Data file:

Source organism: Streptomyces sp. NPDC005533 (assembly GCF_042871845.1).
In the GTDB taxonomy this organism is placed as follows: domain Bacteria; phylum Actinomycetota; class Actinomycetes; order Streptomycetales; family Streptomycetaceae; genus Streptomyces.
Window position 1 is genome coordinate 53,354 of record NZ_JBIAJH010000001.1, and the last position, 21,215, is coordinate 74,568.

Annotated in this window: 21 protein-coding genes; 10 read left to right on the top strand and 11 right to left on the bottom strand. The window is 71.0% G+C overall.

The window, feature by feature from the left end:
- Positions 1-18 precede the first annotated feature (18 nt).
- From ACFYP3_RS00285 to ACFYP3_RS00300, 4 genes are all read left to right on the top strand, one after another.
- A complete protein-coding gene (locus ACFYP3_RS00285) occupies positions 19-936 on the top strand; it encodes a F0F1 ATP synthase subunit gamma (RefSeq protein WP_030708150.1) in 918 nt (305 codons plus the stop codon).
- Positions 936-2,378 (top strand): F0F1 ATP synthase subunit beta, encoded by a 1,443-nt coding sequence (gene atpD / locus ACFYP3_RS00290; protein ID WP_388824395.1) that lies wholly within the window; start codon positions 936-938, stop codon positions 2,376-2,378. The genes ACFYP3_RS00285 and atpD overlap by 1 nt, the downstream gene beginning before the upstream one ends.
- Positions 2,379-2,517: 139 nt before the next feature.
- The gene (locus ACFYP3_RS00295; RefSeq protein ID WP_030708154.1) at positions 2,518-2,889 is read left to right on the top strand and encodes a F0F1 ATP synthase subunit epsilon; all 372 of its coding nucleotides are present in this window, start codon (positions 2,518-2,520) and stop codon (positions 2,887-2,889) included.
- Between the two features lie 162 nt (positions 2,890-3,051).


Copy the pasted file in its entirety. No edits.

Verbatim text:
Source organism: Streptomyces sp. NPDC005533 (assembly GCF_042871845.1).
In the GTDB taxonomy this organism is placed as follows: domain Bacteria; phylum Actinomycetota; class Actinomycetes; order Streptomycetales; family Streptomycetaceae; genus Streptomyces.
Window position 1 is genome coordinate 53,354 of record NZ_JBIAJH010000001.1, and the last position, 21,215, is coordinate 74,568.

Annotated in this window: 21 protein-coding genes; 10 read left to right on the top strand and 11 right to left on the bottom strand. The window is 71.0% G+C overall.

The window, feature by feature from the left end:
- Positions 1-18 precede the first annotated feature (18 nt).
- From ACFYP3_RS00285 to ACFYP3_RS00300, 4 genes are all read left to right on the top strand, one after another.
- A complete protein-coding gene (locus ACFYP3_RS00285) occupies positions 19-936 on the top strand; it encodes a F0F1 ATP synthase subunit gamma (RefSeq protein WP_030708150.1) in 918 nt (305 codons plus the stop codon).
- Positions 936-2,378 (top strand): F0F1 ATP synthase subunit beta, encoded by a 1,443-nt coding sequence (gene atpD / locus ACFYP3_RS00290; protein ID WP_388824395.1) that lies wholly within the window; start codon positions 936-938, stop codon positions 2,376-2,378. The genes ACFYP3_RS00285 and atpD overlap by 1 nt, the downstream gene beginning before the upstream one ends.
- Positions 2,379-2,517: 139 nt before the next feature.
- The gene (locus ACFYP3_RS00295; RefSeq protein ID WP_030708154.1) at positions 2,518-2,889 is read left to right on the top strand and encodes a F0F1 ATP synthase subunit epsilon; all 372 of its coding nucleotides are present in this window, start codon (positions 2,518-2,520) and stop codon (positions 2,887-2,889) included.
- Between the two features lie 162 nt (positions 2,890-3,051).